Texas Adopts 10-Year, $85 Billion Transportation Plan

2019 NTDC
A diverging diamond interchange in north Austin. (TxDOT)

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A 10-year Texas Department of Transportation plan to spend a record $85 billion to alleviate roadway congestion, enhance transportation safety and improve highways received the governor’s stamp of approval Aug. 30.

“The state of Texas is working to ensure the transportation needs of our fast-growing state are met and that the safety of Texans on the roadways is protected,” Gov. Greg Abbott declared, calling the plan “a critical step toward addressing the diverse needs of Texans in rural, urban and metropolitan communities.”

He announced the unanimous adoption of TxDOT’s 2023 Unified Transportation Program, a 188-page construction planning and development document that guides work among 562 listed transportation projects throughout Texas.

UTP authorizes the 10-year distribution of construction funding across 12 work categories, which include projects for highways, international trade, maritime, aviation and public transportation. While TxDOT notes that the document is only a guide rather than a guarantee of funding, it deems UTP a critical tool in guiding transportation project development (including preliminary engineering work, environmental analysis, right-of-way acquisition and design) for long-term planning as well as stakeholder communications.

“This 10-year plan to address transportation needs statewide and dedicate $85 billion to improve roadways will be a huge boon to our state’s infrastructure and booming economy,” Abbott said. “As more people move to Texas and businesses grow across the state, we are working together to make sure Texans’ transportation safety and mobility are secured and businesses can flourish for generations to come.”

Following UTP’s approval, TxDOT will be able to prioritize projects to develop or start construction along with associated funding.

“Texas’ rapid growth reinforces the importance of investing in transportation to efficiently move both people and freight across our diverse state,” said Marc Williams, TxDOT executive director. “TxDOT is working hard to not only build the new roads and transportation capacity Texas needs, but to maintain the more than 80,000 miles of roads and other transportation infrastructure under our care.”

Although Texas is currently developing its latest freight plan (called Texas Delivers 2050), TxDOT has committed $30 million in the 2023 UTP to expand and repurpose safety rest areas with additional space for truck parking due to challenges freight carriers in Texas face over a lack of available parking spaces statewide.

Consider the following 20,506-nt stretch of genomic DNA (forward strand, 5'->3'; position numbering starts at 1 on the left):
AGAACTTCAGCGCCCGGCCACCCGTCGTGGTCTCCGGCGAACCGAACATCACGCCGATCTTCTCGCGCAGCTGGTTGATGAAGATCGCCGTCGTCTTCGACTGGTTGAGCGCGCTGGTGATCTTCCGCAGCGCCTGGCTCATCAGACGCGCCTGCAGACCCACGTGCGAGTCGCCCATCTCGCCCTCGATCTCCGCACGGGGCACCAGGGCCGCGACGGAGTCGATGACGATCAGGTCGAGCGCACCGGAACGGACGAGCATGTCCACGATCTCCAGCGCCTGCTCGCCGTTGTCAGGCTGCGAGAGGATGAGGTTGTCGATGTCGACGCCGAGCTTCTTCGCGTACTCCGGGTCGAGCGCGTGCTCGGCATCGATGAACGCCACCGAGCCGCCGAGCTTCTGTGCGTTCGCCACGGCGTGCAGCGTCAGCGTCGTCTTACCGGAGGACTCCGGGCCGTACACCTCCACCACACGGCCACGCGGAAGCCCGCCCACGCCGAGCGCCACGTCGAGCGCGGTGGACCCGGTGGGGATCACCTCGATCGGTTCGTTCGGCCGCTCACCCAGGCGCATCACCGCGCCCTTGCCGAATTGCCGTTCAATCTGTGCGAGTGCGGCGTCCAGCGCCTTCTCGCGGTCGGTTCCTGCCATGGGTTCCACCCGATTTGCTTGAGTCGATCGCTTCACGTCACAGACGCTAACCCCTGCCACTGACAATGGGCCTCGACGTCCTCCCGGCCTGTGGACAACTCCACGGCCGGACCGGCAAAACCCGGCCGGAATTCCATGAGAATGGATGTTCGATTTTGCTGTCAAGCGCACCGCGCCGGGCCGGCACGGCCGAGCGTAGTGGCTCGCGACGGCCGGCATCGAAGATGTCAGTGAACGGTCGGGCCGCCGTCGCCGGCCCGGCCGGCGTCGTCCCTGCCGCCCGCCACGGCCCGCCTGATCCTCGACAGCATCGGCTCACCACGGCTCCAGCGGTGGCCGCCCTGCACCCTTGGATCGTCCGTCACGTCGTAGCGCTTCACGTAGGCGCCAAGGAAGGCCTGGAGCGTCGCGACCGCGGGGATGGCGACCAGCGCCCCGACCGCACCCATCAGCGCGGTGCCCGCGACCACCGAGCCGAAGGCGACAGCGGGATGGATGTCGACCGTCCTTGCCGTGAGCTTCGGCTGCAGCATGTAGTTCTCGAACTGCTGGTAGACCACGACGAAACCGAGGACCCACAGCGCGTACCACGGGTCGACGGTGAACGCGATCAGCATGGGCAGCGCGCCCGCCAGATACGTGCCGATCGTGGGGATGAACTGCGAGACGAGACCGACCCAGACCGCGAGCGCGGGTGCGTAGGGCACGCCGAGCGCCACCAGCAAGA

Other funding called for in the document is $16.6 billion in preventative maintenance/rehabilitation of the existing state highway system, which includes pavement, sign and signal repairs.

Along with targeting $4.1 billion for bridge repairs (with at least 15% for off-system bridges) and $3.7 billion for safety projects, TxDOT’s proposed projects include

  • $10.7 billion for metro and urban corridor projects to mitigate state highway traffic congestion that commonly consist of road widening and interchange improvements
  • $12.2 billion toward statewide connectivity corridor improvements for high-traffic route mobility, two-lane roads needing expansion to four-lane divided lanes and strategic statewide routes as the Ports-to-Plains freight corridor

Texas aims to boost its statewide transportation connectivity at key locations such as ports of entry, border crossings, agriculture and forestry sites, and energy production. A key effort is the Texas Trunk System to develop rural mobility, provide access to ports of entry and construct four-lane divided roads. Another focus area is investing in rural highways (U.S. 59, 87, 83, 175 and 281) to provide alternative travel routes to congested urban interstates.

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“UTP reflects a continued focus on improving transportation safety as the top priority, maintaining our current system, addressing traffic congestion, and improving statewide connectivity over the next decade,” said J. Bruce Bugg Jr., TxDOT commission chair. “Additionally, we are making significant progress in addressing congestion in our busiest parts of the state through our Texas Clear Lanes initiative, which improves top chokepoints in our largest metro areas.”

In late June, a $24.6 million project to build a diverging diamond interchange at I-35 in North Austin was completed to alleviate congestion. On hand for the ribbon cutting, Bugg noted, “Since 2015, we’ve completed a dozen Texas Clear Lanes projects across the state. The I-35 at Parmer Lane project will help get Austin drivers out of congestion and back to the things they want and need to do.”